Major Surgery in BIONJ

Fig. 14.1

a Preoperative view of lesion. b Postoperative oro-antral communication. c Maxillary obturator
Carlson performed marginal mandibular resections in patients whose clinical and X-ray examinations revealed necrotic bone isolated from the alveolar portion. Segmental resection was carried out when the lesion was more extended or in patients with an orocutaneous fistula [24].
When BIONJ causes a pathological fracture, the affected part of the jaw is resected, a reconstruction plate is inserted, and no bone reconstruction is performed, since the remaining part of the jaw is extremely thin and most patients have a negative quod vitam prognosis due to the presence of tumors or other comorbidities, which makes reconstruction inappropriate (Fig. 14.2) [2, 3, 21, 28]. Marx suggests setting the first hole of the plate close to the resection margin, since perforation can have negative effects on the periosteum and bone margin [27]. In some BIONJ patients, plates cannot be inserted, generally for three main reasons: (1) the risk of secondary infection around the plate is too high, with further surgery to remove the plate causing the loss of soft tissue; (2) the loss of soft tissue is extensive enough that there is insufficient healthy tissue to cover the plate, and the patient is not a candidate for flap surgery; (3) the patient is very weak due to chemotherapy. In these cases, surgery should be brief and limited, with the insertion of a plate, if any, postponed to a period when the patient’s systemic condition and that of the local tissue improve. Nasogastric tubes or tracheostomy are not usually necessary in these cases as most patients adapt to the resulting malocclusion; however, they become necessary in the case of resection of the mandibular symphisis along the midline [27].

Fig. 14.2

Mandibular reconstruction with locking plate
Bone reconstruction of the surgical defects is uncommon because the anesthesiological risks for oncology patients are high and the fact that after resection and the insertion of a reconstruction plate the pain disappears and a good functional recovery follows. In addition, in patients with multiple myeloma, bone reconstruction is not recommended because of the risk of medullary involvement [27].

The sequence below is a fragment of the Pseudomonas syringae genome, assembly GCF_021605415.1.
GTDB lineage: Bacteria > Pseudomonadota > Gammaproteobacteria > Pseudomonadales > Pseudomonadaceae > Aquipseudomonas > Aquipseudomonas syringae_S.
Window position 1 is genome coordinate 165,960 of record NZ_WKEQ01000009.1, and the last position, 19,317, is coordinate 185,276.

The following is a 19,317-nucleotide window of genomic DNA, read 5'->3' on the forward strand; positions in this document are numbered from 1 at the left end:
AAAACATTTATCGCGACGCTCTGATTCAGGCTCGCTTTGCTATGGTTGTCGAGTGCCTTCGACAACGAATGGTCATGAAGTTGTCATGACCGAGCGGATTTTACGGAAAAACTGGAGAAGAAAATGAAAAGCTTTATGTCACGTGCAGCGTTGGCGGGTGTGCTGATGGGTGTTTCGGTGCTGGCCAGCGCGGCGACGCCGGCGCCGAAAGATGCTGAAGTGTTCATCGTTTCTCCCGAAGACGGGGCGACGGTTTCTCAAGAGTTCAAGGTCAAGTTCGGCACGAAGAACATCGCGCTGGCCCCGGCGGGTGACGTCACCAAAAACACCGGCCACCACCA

Very little has been published on the role of the free fibula flap in the treatment of BIONJ [17]. Also, vascularized bone reconstruction is not recommended for BIONJ patients due to the risk of necrosis in the treated area [19]. Coletti, in 2008 [28], described a case of pseudoarthrosis that occurred after a bone graft and argued that the traditional surgical approach of flap reconstruction was not appropriate due to the risk of a necrotic bone at the resection margins [8, 21]. Local pedunculated flaps have been used for patients with a large mucosal dehiscence or bone sequestrum. In those sites that are amenable to local tissue transfer, a Bichat flap can be rotated in the surgical defect to facilitate closure without tension in the margins; the donor site mucosalizes secondarily [3]. Tirelli et al. [8] described a case of mandibular bone resection on healthy margins, followed by reconstruction with a plate and using a lobed skin flap and the platysma muscle to cover the surgical wound. As explained by those authors, flap collocation was not successful since it resulted in fistula formation and dehiscence within the flap [8].
According to Engroff, in many cases the area of bone involvement is well defined and it is possible to obtain margins of vital bone. While it is true that surgery can lead to further bone necrosis, this does not mean that the disease cannot be treated [17].
In many patients with stage III disease, there is a significant loss of mucosa and/or skin due to the anti-angiogenic effect of bisphosphonates, and above all because of long-term secondary infections, which lyse the soft tissues and provoke subcutaneous soft-tissue fibrosis. Therefore, it is important to assess the degree of soft-tissue loss, the extension of fibrosis, and the potential presence of fistulas to determine whether a flap is necessary. Generally speaking, the loss of soft-tissue and fibrosis is higher than expected [27].

14.2.1 Pectoralis Major Myocutaneous Flap